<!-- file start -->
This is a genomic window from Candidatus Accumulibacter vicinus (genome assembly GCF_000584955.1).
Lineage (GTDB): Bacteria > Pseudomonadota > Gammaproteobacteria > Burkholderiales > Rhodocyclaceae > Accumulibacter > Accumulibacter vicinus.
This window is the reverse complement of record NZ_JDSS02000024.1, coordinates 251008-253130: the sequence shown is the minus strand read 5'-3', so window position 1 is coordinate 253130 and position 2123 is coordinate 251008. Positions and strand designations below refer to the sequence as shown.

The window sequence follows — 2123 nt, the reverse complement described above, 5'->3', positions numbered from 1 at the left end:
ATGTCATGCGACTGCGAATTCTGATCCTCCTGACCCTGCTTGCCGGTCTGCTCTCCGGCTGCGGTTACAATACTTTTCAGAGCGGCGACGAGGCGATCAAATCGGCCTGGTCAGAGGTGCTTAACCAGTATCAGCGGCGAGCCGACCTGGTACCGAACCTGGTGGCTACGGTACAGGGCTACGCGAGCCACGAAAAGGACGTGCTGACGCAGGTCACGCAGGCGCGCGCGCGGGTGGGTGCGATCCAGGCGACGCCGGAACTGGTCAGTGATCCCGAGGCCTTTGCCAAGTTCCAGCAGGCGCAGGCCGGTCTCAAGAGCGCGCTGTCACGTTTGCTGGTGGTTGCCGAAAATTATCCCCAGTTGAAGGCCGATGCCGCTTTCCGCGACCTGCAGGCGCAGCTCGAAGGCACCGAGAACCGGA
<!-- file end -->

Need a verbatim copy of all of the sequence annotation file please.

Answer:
This is a genomic window from Candidatus Accumulibacter vicinus (genome assembly GCF_000584955.1).
Lineage (GTDB): Bacteria > Pseudomonadota > Gammaproteobacteria > Burkholderiales > Rhodocyclaceae > Accumulibacter > Accumulibacter vicinus.
This window is the reverse complement of record NZ_JDSS02000024.1, coordinates 251008-253130: the sequence shown is the minus strand read 5'-3', so window position 1 is coordinate 253130 and position 2123 is coordinate 251008. Positions and strand designations below refer to the sequence as shown.

The window sequence follows — 2123 nt, the reverse complement described above, 5'->3', positions numbered from 1 at the left end:
ATGTCATGCGACTGCGAATTCTGATCCTCCTGACCCTGCTTGCCGGTCTGCTCTCCGGCTGCGGTTACAATACTTTTCAGAGCGGCGACGAGGCGATCAAATCGGCCTGGTCAGAGGTGCTTAACCAGTATCAGCGGCGAGCCGACCTGGTACCGAACCTGGTGGCTACGGTACAGGGCTACGCGAGCCACGAAAAGGACGTGCTGACGCAGGTCACGCAGGCGCGCGCGCGGGTGGGTGCGATCCAGGCGACGCCGGAACTGGTCAGTGATCCCGAGGCCTTTGCCAAGTTCCAGCAGGCGCAGGCCGGTCTCAAGAGCGCGCTGTCACGTTTGCTGGTGGTTGCCGAAAATTATCCCCAGTTGAAGGCCGATGCCGCTTTCCGCGACCTGCAGGCGCAGCTCGAAGGCACCGAGAACCGGA